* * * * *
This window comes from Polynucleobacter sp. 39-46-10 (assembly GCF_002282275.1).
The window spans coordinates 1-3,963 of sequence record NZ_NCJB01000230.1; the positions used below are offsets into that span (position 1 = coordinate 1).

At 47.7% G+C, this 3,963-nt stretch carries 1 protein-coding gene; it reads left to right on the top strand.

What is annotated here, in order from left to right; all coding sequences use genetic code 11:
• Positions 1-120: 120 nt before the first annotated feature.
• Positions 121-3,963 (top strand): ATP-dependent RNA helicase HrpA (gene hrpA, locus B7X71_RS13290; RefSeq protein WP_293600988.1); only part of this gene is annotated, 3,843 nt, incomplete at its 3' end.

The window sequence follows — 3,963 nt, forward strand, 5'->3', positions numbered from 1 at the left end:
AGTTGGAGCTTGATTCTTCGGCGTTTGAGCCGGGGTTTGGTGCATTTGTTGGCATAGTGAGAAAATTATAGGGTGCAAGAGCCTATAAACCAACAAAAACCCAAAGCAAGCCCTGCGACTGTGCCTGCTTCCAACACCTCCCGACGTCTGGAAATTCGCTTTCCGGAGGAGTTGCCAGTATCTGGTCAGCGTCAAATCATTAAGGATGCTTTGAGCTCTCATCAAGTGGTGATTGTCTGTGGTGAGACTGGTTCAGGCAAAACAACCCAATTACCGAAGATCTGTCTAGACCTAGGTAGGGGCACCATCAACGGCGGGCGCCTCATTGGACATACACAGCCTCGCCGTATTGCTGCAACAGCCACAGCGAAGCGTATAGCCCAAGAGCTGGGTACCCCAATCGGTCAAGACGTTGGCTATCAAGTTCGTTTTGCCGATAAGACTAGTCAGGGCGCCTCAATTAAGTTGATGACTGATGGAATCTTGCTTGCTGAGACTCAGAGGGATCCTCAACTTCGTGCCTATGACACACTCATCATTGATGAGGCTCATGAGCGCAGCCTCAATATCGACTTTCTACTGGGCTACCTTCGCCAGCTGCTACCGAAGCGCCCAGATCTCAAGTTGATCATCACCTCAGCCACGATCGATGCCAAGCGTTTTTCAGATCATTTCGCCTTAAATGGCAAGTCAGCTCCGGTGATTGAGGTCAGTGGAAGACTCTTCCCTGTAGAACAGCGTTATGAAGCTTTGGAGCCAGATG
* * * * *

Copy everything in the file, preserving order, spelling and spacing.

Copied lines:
This window comes from Polynucleobacter sp. 39-46-10 (assembly GCF_002282275.1).
The window spans coordinates 1-3,963 of sequence record NZ_NCJB01000230.1; the positions used below are offsets into that span (position 1 = coordinate 1).

At 47.7% G+C, this 3,963-nt stretch carries 1 protein-coding gene; it reads left to right on the top strand.

What is annotated here, in order from left to right; all coding sequences use genetic code 11:
• Positions 1-120: 120 nt before the first annotated feature.
• Positions 121-3,963 (top strand): ATP-dependent RNA helicase HrpA (gene hrpA, locus B7X71_RS13290; RefSeq protein WP_293600988.1); only part of this gene is annotated, 3,843 nt, incomplete at its 3' end.

The window sequence follows — 3,963 nt, forward strand, 5'->3', positions numbered from 1 at the left end:
AGTTGGAGCTTGATTCTTCGGCGTTTGAGCCGGGGTTTGGTGCATTTGTTGGCATAGTGAGAAAATTATAGGGTGCAAGAGCCTATAAACCAACAAAAACCCAAAGCAAGCCCTGCGACTGTGCCTGCTTCCAACACCTCCCGACGTCTGGAAATTCGCTTTCCGGAGGAGTTGCCAGTATCTGGTCAGCGTCAAATCATTAAGGATGCTTTGAGCTCTCATCAAGTGGTGATTGTCTGTGGTGAGACTGGTTCAGGCAAAACAACCCAATTACCGAAGATCTGTCTAGACCTAGGTAGGGGCACCATCAACGGCGGGCGCCTCATTGGACATACACAGCCTCGCCGTATTGCTGCAACAGCCACAGCGAAGCGTATAGCCCAAGAGCTGGGTACCCCAATCGGTCAAGACGTTGGCTATCAAGTTCGTTTTGCCGATAAGACTAGTCAGGGCGCCTCAATTAAGTTGATGACTGATGGAATCTTGCTTGCTGAGACTCAGAGGGATCCTCAACTTCGTGCCTATGACACACTCATCATTGATGAGGCTCATGAGCGCAGCCTCAATATCGACTTTCTACTGGGCTACCTTCGCCAGCTGCTACCGAAGCGCCCAGATCTCAAGTTGATCATCACCTCAGCCACGATCGATGCCAAGCGTTTTTCAGATCATTTCGCCTTAAATGGCAAGTCAGCTCCGGTGATTGAGGTCAGTGGAAGACTCTTCCCTGTAGAACAGCGTTATGAAGCTTTGGAGCCAGATG